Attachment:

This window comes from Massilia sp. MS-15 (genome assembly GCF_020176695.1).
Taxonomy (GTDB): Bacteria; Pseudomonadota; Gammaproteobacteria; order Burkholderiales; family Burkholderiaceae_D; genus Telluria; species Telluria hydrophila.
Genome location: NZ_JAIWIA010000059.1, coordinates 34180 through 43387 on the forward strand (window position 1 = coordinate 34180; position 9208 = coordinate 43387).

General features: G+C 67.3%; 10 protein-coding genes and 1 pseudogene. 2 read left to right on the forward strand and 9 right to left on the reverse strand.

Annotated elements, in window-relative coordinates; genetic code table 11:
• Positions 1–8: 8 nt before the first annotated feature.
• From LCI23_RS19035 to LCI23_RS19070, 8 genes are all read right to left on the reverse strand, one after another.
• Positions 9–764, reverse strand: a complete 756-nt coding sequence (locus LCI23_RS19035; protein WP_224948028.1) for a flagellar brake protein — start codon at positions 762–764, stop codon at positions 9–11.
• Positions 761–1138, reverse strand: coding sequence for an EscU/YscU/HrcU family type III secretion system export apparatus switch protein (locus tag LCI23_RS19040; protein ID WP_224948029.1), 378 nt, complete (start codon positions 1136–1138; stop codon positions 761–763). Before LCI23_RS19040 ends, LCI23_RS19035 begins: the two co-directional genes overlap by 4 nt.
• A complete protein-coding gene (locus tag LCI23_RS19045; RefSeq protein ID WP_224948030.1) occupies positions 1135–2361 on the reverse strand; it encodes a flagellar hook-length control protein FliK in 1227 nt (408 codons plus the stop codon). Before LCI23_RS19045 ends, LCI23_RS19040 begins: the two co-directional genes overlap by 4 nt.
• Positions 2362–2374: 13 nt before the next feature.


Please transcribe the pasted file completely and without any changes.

This window comes from Massilia sp. MS-15 (genome assembly GCF_020176695.1).
Taxonomy (GTDB): Bacteria; Pseudomonadota; Gammaproteobacteria; order Burkholderiales; family Burkholderiaceae_D; genus Telluria; species Telluria hydrophila.
Genome location: NZ_JAIWIA010000059.1, coordinates 34180 through 43387 on the forward strand (window position 1 = coordinate 34180; position 9208 = coordinate 43387).

General features: G+C 67.3%; 10 protein-coding genes and 1 pseudogene. 2 read left to right on the forward strand and 9 right to left on the reverse strand.

Annotated elements, in window-relative coordinates; genetic code table 11:
• Positions 1–8: 8 nt before the first annotated feature.
• From LCI23_RS19035 to LCI23_RS19070, 8 genes are all read right to left on the reverse strand, one after another.
• Positions 9–764, reverse strand: a complete 756-nt coding sequence (locus LCI23_RS19035; protein WP_224948028.1) for a flagellar brake protein — start codon at positions 762–764, stop codon at positions 9–11.
• Positions 761–1138, reverse strand: coding sequence for an EscU/YscU/HrcU family type III secretion system export apparatus switch protein (locus tag LCI23_RS19040; protein ID WP_224948029.1), 378 nt, complete (start codon positions 1136–1138; stop codon positions 761–763). Before LCI23_RS19040 ends, LCI23_RS19035 begins: the two co-directional genes overlap by 4 nt.
• A complete protein-coding gene (locus tag LCI23_RS19045; RefSeq protein ID WP_224948030.1) occupies positions 1135–2361 on the reverse strand; it encodes a flagellar hook-length control protein FliK in 1227 nt (408 codons plus the stop codon). Before LCI23_RS19045 ends, LCI23_RS19040 begins: the two co-directional genes overlap by 4 nt.
• Positions 2362–2374: 13 nt before the next feature.